Iraqi lawmakers from firebrand Shia leader Muqtada al-Sadr’s bloc resigned on Sunday, the parliamentary speaker said, a move ostensibly designed to end eight months of political paralysis.
“We have reluctantly accepted the requests of our brothers and sisters, representatives of the al-Sadr bloc, to resign,” parliament’s speaker Mohammed al-Halboussi said on Twitter after receiving resignation letters from the 73 lawmakers.
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Al-Sadr on Thursday urged the MPs from his bloc, the biggest in parliament, to ready resignation papers in a bid, he said, to break the parliamentary deadlock and create space for the establishment of a new government.
Parliament in Baghdad has been in turmoil since October’s general election, and intense negotiations among political factions have failed to forge a majority in support of a new prime minister to succeed Mustafa al-Kadhimi.
Iraqi lawmakers have already exceeded all deadlines for setting up a new government set down in the constitution, prolonging the war-scarred country’s political crisis.
Al-Sadr, a populist who has positioned himself as a staunch opponent of both Iran and the United States, said in a statement that his request to lawmakers to resign was “a sacrifice from me for the country and the people to rid them of the unknown destiny”.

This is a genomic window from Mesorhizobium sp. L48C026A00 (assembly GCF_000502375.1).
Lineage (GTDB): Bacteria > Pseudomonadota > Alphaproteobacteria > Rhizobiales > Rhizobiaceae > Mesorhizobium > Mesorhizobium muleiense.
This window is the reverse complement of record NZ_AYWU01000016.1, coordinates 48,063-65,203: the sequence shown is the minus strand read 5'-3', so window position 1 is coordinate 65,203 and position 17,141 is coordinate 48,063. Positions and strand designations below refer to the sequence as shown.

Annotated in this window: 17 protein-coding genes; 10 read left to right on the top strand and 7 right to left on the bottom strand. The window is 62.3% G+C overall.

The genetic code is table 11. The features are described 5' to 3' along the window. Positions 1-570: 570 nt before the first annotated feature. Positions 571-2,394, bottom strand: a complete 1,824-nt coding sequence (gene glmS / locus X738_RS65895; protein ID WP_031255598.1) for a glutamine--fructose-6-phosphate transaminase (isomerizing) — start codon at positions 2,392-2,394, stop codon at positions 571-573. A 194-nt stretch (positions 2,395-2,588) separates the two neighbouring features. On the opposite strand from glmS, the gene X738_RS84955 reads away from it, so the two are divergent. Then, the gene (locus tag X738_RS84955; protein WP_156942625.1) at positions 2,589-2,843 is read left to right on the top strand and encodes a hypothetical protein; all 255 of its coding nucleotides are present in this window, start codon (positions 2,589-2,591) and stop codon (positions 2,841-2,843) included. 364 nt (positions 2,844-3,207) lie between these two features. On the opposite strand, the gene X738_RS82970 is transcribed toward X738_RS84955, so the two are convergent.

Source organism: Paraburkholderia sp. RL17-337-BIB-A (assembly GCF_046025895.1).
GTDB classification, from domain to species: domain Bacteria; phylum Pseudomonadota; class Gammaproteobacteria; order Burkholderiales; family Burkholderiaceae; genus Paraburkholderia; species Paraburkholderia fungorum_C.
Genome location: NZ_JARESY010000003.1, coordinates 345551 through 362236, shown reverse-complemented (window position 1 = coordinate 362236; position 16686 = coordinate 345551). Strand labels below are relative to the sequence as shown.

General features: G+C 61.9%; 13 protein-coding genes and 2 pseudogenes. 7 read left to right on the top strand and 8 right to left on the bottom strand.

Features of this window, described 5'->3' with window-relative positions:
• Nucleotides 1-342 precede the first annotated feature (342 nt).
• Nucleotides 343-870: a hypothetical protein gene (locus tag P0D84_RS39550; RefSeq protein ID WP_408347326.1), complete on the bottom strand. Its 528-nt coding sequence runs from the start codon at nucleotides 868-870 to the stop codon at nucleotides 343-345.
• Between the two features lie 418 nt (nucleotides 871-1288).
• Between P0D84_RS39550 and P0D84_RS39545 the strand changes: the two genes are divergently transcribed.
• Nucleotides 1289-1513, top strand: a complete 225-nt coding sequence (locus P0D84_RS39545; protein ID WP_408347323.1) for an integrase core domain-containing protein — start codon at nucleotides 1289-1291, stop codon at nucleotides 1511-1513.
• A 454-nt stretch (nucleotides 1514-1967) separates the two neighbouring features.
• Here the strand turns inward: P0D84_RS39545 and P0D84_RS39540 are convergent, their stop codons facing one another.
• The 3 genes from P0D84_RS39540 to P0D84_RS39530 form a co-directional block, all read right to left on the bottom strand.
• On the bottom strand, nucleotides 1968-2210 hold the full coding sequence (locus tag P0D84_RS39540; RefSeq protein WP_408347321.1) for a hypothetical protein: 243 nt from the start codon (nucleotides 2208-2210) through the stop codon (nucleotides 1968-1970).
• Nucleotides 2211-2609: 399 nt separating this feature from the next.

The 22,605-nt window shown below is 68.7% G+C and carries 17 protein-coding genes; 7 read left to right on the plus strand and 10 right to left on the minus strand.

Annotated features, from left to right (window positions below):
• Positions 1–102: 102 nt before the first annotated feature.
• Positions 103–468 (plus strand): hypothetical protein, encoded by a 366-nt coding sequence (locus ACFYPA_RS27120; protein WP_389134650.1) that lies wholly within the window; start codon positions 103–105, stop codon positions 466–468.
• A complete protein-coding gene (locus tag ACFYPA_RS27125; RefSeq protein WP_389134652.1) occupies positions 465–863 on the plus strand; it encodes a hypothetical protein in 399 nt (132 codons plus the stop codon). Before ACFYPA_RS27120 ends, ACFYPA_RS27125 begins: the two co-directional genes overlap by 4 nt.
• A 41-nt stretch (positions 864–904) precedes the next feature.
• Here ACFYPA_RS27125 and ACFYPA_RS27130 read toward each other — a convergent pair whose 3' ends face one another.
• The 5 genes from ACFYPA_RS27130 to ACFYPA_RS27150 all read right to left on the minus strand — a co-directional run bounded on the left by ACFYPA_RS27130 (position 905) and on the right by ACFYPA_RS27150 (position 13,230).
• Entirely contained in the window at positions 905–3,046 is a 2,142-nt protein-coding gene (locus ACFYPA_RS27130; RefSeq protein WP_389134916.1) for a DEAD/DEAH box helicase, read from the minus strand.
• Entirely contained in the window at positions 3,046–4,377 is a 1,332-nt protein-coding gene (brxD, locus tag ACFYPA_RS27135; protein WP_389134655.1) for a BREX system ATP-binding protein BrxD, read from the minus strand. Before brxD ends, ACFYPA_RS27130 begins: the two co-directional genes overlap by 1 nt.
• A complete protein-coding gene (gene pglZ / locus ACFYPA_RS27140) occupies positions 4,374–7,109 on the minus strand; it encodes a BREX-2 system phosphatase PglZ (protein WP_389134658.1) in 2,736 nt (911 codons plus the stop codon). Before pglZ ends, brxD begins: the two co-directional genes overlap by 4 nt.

What happens next?
It was not immediately clear how the resignation of the biggest bloc in parliament would play out. A veteran Iraqi politician expressed concern that the resignations could lead to chaos in the country.
“Sadr reached to the point that he accepted the bitter reality that it’s nearly impossible to form a government away from the Iranian-backed groups,” said Ali Moussawi, a former lawmaker and a political researcher at the University of Baghdad
Even though his withdrawal is a setback, al-Sadr, whose supporters fought US occupation forces, still has firepower with hundreds of thousands of followers who can stage protests, Moussawi added.
According to Iraqi laws, if any seat in parliament becomes vacant, the candidate who obtains the second highest number votes in their electoral district would replace them.
This would benefit al-Sadr’s opponents from the so-called Coordination Framework, a coalition led by Iran-backed Shia parties, and their allies – something al-Sadr would be unlikely to accept.
There are already concerns the stalemate and tension could boil over and lead to street protests by supporters of al-Sadr, turning into violence between them and rival armed groups.
Al-Sadr has repeatedly alluded to the capabilities of his militia, Saraya Salam, which recently opened the doors for recruits in Babylon and Diyala provinces.